Author: Gary Beck


Double Envelopment

Gary Beck/Double Envelopment



A child asked me:

“Why do some people have so much

and some so little?”

I searched for words of comfort,

but found none.

I considered explanations,

greed, capitalism,

inherited wealth,

but they wouldn’t mean anything

to a child.

The best I could manage,

“It’s always been that way,”

brought a cry of despair:

“It’s not fair!”

In an anguished voice

at the shock of inequality,

in a woeful lament

that redress of grievances

would not be answered.



Urban Sight

The creaky, old homeless woman,

ravaged by unmet demands

pulls her cart of broken dreams

as she trudges unkind streets

that do not welcome outcasts,

concrete without compassion

for relics of once normal lives.




I carry the delivery bag

and no one looks at me.

They ignore the delivery boy

and I can’t tell them

I’m a man, not a boy.

I hate my boss

who talks down to me,

because I’m an immigrant.

I hate the people who tip me

as much as those who don’t.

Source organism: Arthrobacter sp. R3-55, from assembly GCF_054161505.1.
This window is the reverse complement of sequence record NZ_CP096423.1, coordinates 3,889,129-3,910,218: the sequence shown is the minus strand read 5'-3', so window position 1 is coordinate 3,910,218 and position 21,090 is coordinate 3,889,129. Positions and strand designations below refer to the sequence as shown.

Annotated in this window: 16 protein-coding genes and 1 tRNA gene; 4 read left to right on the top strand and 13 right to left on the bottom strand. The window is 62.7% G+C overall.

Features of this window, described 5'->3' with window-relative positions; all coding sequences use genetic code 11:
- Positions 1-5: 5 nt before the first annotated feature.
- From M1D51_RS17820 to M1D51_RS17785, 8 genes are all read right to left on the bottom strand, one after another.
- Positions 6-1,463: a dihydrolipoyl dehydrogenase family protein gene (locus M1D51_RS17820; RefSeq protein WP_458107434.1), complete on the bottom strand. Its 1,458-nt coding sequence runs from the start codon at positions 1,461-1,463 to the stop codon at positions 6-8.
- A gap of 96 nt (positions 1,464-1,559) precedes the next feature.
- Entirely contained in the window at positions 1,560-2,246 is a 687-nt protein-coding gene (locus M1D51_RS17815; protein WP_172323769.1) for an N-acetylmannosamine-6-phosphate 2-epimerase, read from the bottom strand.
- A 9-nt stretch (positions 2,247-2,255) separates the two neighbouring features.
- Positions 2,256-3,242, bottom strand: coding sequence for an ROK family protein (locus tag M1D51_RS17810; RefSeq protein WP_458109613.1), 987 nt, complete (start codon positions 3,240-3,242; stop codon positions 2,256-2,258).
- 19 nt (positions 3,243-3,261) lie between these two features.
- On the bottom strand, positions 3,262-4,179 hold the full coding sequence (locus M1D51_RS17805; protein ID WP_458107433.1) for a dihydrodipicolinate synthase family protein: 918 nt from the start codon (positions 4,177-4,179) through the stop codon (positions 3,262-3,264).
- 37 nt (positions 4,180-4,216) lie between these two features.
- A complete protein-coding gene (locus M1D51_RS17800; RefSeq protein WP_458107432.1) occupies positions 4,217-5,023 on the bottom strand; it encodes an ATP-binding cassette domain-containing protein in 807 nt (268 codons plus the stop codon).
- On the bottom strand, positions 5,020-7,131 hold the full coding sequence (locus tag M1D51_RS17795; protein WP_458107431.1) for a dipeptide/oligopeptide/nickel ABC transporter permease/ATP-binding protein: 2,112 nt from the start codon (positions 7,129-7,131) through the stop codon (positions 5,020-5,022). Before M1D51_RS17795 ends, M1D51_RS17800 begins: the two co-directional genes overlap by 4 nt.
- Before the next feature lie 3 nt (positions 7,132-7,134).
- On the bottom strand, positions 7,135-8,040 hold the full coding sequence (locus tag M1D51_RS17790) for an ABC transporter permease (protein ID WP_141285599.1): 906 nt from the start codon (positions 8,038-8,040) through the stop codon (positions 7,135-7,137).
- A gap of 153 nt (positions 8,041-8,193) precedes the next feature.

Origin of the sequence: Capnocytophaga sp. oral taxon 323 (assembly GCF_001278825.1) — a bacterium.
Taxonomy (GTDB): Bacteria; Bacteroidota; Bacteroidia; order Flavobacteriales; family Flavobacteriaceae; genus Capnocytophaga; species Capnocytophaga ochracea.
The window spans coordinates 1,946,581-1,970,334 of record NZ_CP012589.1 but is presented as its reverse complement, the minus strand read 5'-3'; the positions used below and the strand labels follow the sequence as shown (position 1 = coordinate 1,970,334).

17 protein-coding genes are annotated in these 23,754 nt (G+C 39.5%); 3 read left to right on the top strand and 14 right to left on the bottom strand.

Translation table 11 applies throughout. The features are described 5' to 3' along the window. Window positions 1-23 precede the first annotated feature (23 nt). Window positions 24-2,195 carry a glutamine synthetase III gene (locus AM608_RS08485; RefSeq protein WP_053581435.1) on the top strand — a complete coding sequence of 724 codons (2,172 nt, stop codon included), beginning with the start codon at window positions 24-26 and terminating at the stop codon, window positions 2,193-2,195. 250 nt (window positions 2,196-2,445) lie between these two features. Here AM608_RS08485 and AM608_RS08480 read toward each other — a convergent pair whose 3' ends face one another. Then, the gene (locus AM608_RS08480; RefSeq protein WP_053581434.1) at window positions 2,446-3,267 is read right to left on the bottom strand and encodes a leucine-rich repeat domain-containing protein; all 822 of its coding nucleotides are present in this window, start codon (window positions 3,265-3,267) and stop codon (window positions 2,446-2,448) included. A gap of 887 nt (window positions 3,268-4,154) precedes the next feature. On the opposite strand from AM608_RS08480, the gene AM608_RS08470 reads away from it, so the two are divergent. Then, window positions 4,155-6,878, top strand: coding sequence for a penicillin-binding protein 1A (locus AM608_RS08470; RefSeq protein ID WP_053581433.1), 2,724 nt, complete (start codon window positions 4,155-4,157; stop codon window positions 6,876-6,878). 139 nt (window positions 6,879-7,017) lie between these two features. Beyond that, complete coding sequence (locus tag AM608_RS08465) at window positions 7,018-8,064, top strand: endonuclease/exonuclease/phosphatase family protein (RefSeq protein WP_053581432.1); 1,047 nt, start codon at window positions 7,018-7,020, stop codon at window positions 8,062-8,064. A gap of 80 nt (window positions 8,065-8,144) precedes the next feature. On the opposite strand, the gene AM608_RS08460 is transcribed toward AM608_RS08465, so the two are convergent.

They are all the same,

despising me.

I try not to think of the old days

when I walked with Shining Path,

carried an AK-47...

No one laughed at me then.

Now I am a delivery boy

and must eat my pride.



The Way

In the ongoing war

between capital and labor

that surely started in the caves

if not sooner,

labor almost always lost,

except for a brief time

in 1940s America,

when unions exerted

temporary strength

that compelled concurrence

from begrudging bosses.


Then capital developed

international mobility

and no longer needed

American workers

who gave their best

on the assembly lines,

but cost too much

and made too many demands

to be treated with care.


So the lords of profit

closed their factories,

abandoned the workers

who made them rich

and built in third world countries

where labor was cheap

and not empowered.


The decline of the blue collar class

eroded the foundation of the nation

built on sweat and muscle,

now replaced by hi-tech

service jobs for the underclass,


to the Information Age.


So the Land of Promise,
the hope of the mass of humanity,

now resembles other lands

where the rich rule,

their servants prosper

while the rest of us

struggle to survive.




When a man lives on the street

he is a true citizen

of the disadvantaged world.

Nairobi, Calcutta, New York…

Did I say New York?

How can the richest city

ignore the abandoned

begging on street corners,

cardboard signs held low

the flags of disenfranchisement.

As the limousines drive by

the occupants do not notice

outcasts of despair.


Double Envelopment is an unpublished poetry collection in response to harsh conditions affecting many of our people, who only want a better future for their children.